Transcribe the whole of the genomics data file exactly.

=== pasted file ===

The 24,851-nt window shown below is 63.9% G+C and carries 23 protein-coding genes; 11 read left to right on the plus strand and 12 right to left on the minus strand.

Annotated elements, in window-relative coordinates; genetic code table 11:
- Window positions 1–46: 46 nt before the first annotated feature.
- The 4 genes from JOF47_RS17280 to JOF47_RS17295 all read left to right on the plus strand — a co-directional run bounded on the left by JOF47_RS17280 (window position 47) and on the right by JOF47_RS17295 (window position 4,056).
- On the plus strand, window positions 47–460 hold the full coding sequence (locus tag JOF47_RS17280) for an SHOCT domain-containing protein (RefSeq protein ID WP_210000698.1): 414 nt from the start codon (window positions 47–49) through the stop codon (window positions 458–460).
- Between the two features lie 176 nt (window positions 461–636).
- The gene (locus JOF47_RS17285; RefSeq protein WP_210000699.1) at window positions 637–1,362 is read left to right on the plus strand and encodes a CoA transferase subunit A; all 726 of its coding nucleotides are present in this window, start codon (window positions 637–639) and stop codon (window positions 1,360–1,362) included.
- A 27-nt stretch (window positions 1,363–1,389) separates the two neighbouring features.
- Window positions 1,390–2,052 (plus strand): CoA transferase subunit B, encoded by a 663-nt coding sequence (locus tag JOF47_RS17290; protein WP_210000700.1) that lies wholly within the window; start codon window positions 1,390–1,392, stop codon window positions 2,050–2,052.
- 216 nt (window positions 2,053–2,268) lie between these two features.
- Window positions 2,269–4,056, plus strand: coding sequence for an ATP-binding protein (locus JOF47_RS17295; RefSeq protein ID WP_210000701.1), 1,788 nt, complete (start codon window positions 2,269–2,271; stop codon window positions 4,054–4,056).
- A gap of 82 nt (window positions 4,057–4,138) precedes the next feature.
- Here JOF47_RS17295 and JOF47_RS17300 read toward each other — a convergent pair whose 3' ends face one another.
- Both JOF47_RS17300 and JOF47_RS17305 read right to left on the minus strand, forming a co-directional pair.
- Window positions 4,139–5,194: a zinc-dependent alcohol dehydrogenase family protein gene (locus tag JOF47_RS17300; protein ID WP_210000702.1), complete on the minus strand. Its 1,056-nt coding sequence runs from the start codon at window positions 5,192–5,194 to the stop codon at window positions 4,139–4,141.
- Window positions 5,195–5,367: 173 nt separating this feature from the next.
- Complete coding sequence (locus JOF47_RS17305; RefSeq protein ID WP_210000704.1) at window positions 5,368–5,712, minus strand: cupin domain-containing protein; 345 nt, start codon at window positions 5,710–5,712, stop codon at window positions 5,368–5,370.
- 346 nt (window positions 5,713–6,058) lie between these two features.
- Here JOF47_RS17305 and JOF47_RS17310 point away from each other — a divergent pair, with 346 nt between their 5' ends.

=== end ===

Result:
The 24,851-nt window shown below is 63.9% G+C and carries 23 protein-coding genes; 11 read left to right on the plus strand and 12 right to left on the minus strand.

Annotated elements, in window-relative coordinates; genetic code table 11:
- Window positions 1–46: 46 nt before the first annotated feature.
- The 4 genes from JOF47_RS17280 to JOF47_RS17295 all read left to right on the plus strand — a co-directional run bounded on the left by JOF47_RS17280 (window position 47) and on the right by JOF47_RS17295 (window position 4,056).
- On the plus strand, window positions 47–460 hold the full coding sequence (locus tag JOF47_RS17280) for an SHOCT domain-containing protein (RefSeq protein ID WP_210000698.1): 414 nt from the start codon (window positions 47–49) through the stop codon (window positions 458–460).
- Between the two features lie 176 nt (window positions 461–636).
- The gene (locus JOF47_RS17285; RefSeq protein WP_210000699.1) at window positions 637–1,362 is read left to right on the plus strand and encodes a CoA transferase subunit A; all 726 of its coding nucleotides are present in this window, start codon (window positions 637–639) and stop codon (window positions 1,360–1,362) included.
- A 27-nt stretch (window positions 1,363–1,389) separates the two neighbouring features.
- Window positions 1,390–2,052 (plus strand): CoA transferase subunit B, encoded by a 663-nt coding sequence (locus tag JOF47_RS17290; protein WP_210000700.1) that lies wholly within the window; start codon window positions 1,390–1,392, stop codon window positions 2,050–2,052.
- 216 nt (window positions 2,053–2,268) lie between these two features.
- Window positions 2,269–4,056, plus strand: coding sequence for an ATP-binding protein (locus JOF47_RS17295; RefSeq protein ID WP_210000701.1), 1,788 nt, complete (start codon window positions 2,269–2,271; stop codon window positions 4,054–4,056).
- A gap of 82 nt (window positions 4,057–4,138) precedes the next feature.
- Here JOF47_RS17295 and JOF47_RS17300 read toward each other — a convergent pair whose 3' ends face one another.
- Both JOF47_RS17300 and JOF47_RS17305 read right to left on the minus strand, forming a co-directional pair.
- Window positions 4,139–5,194: a zinc-dependent alcohol dehydrogenase family protein gene (locus tag JOF47_RS17300; protein ID WP_210000702.1), complete on the minus strand. Its 1,056-nt coding sequence runs from the start codon at window positions 5,192–5,194 to the stop codon at window positions 4,139–4,141.
- Window positions 5,195–5,367: 173 nt separating this feature from the next.
- Complete coding sequence (locus JOF47_RS17305; RefSeq protein ID WP_210000704.1) at window positions 5,368–5,712, minus strand: cupin domain-containing protein; 345 nt, start codon at window positions 5,710–5,712, stop codon at window positions 5,368–5,370.
- 346 nt (window positions 5,713–6,058) lie between these two features.
- Here JOF47_RS17305 and JOF47_RS17310 point away from each other — a divergent pair, with 346 nt between their 5' ends.